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A Long-Term Survival Guide - Cache Retrieval

A Long-Term Survival Guide - Cache Retrieval

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Published by buckonbeach

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Published by: buckonbeach on Nov 03, 2012
Copyright:Attribution Non-commercial

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02/18/2014

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A Long-Term Survival Guide – SKS Cache Retrieval:
Back in the 80s, when assault weapons bans were being proposed, I decided to acquire a supply of SKS rifles andammo, for future use. (Back then you could buy them for $69 each.) I cached most of them using a variety of methods, in a number of strategic locations, which was a lot of fun. Recently I decided to dig up one of them, tocheck the condition of the cache. This particular cache was one rifle, sealed in a surplus 155 mm storage tube.These 155 mm tubes weigh 16 pounds, and are approx 37 inches long, with a 5 inch diameter, just big enough tostore a field-stripped SKS inside. There is also a shorter tube, about 27 inches long, but it is too short for this job.This publication shows both storage tubes, and the howitzer rounds that were stored inside them.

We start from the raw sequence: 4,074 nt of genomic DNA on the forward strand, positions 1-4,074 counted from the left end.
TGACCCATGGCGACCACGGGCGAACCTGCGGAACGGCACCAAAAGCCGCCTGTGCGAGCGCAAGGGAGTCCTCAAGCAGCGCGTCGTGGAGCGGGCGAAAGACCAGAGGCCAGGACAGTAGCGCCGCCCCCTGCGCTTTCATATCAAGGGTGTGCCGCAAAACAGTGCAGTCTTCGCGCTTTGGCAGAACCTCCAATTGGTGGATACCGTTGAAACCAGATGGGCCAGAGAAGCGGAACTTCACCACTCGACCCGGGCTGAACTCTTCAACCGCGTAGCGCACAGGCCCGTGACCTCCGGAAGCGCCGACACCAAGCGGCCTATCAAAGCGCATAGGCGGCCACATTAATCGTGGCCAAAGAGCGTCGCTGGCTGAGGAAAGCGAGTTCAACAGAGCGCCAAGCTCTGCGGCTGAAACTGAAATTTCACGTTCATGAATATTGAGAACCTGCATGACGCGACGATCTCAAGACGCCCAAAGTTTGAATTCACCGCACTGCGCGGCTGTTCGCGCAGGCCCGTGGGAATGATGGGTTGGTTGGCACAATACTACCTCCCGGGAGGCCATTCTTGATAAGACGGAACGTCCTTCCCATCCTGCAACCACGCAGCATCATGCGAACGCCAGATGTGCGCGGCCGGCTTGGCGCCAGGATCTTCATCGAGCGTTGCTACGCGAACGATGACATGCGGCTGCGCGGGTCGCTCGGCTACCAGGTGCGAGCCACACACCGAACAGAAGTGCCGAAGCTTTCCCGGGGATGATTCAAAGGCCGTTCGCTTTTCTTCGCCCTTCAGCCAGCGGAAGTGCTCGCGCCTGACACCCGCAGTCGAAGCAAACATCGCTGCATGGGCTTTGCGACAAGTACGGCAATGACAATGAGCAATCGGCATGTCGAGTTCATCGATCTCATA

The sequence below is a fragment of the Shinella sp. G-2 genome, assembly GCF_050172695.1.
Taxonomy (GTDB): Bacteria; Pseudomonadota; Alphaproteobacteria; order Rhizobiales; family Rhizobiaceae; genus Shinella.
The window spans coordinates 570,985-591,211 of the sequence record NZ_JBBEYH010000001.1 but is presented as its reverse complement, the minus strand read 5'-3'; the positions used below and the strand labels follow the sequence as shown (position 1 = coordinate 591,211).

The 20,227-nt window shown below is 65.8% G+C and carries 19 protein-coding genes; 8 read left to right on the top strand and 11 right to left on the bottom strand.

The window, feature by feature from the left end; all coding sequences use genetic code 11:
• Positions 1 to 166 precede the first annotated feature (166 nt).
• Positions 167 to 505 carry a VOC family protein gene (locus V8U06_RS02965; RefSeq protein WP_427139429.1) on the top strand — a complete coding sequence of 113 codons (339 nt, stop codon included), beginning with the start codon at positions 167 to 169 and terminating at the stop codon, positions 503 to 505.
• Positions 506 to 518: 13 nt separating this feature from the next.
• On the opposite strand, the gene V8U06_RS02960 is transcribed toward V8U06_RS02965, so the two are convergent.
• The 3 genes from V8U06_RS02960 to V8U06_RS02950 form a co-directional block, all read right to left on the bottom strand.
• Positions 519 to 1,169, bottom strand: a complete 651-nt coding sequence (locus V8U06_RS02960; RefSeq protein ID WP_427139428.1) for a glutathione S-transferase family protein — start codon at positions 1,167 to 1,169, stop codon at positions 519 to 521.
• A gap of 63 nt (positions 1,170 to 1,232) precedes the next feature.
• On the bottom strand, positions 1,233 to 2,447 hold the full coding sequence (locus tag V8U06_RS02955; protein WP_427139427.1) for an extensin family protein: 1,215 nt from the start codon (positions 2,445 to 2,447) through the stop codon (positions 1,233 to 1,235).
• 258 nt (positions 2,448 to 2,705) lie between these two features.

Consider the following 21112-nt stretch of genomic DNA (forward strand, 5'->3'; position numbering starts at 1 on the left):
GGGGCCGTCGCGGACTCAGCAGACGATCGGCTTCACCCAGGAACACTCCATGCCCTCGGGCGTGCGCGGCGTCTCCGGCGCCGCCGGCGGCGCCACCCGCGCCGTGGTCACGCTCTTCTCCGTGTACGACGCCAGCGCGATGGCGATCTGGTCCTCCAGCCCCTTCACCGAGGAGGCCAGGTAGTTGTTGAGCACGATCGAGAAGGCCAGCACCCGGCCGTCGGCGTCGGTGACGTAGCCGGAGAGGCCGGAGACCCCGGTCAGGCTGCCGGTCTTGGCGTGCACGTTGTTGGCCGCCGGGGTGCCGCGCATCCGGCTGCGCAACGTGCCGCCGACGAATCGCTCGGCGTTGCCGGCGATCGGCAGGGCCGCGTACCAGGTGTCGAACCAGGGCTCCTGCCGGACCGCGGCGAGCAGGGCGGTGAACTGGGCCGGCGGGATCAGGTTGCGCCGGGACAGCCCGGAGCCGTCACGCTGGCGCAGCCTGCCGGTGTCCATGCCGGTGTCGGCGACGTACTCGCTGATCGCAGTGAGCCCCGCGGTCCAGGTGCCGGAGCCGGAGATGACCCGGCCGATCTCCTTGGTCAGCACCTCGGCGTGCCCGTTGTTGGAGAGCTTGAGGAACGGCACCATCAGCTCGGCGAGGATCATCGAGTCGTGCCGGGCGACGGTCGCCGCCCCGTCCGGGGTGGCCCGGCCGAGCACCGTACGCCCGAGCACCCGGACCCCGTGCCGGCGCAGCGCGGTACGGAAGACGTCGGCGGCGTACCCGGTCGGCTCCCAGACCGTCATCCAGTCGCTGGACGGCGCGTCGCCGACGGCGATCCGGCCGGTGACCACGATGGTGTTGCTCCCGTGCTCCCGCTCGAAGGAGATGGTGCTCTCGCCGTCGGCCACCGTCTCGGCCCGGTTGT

The storage tube has an end plug, with three locking lugs. A T-shaped handle tightens or loosens them.There is a rubber seal on the inside of the plug, but I prefer to add an extra layer of silicone caulking, asan extra precaution against fluid invasion. I also like to paint my containers with a black rust-resistantpaint. I will sometimes also paint the inside of the container, if the condition is less than pristine.Whenever I have the materials available, I like to wrap my containers in several layers of plastic sheeting.I cover the wrapped cache container with a plastic tarp, before filling in the hole, as yet another water barrier.So anyway, I travelled to my cache site, located and dug up the container, and brought it back for inspection.
 
 I prefer to place my survival caches close to natural landmarks, to make future retrieval easier.Since I live in an area with lots of rainfall, I take extra steps to protect my caches from water damage.

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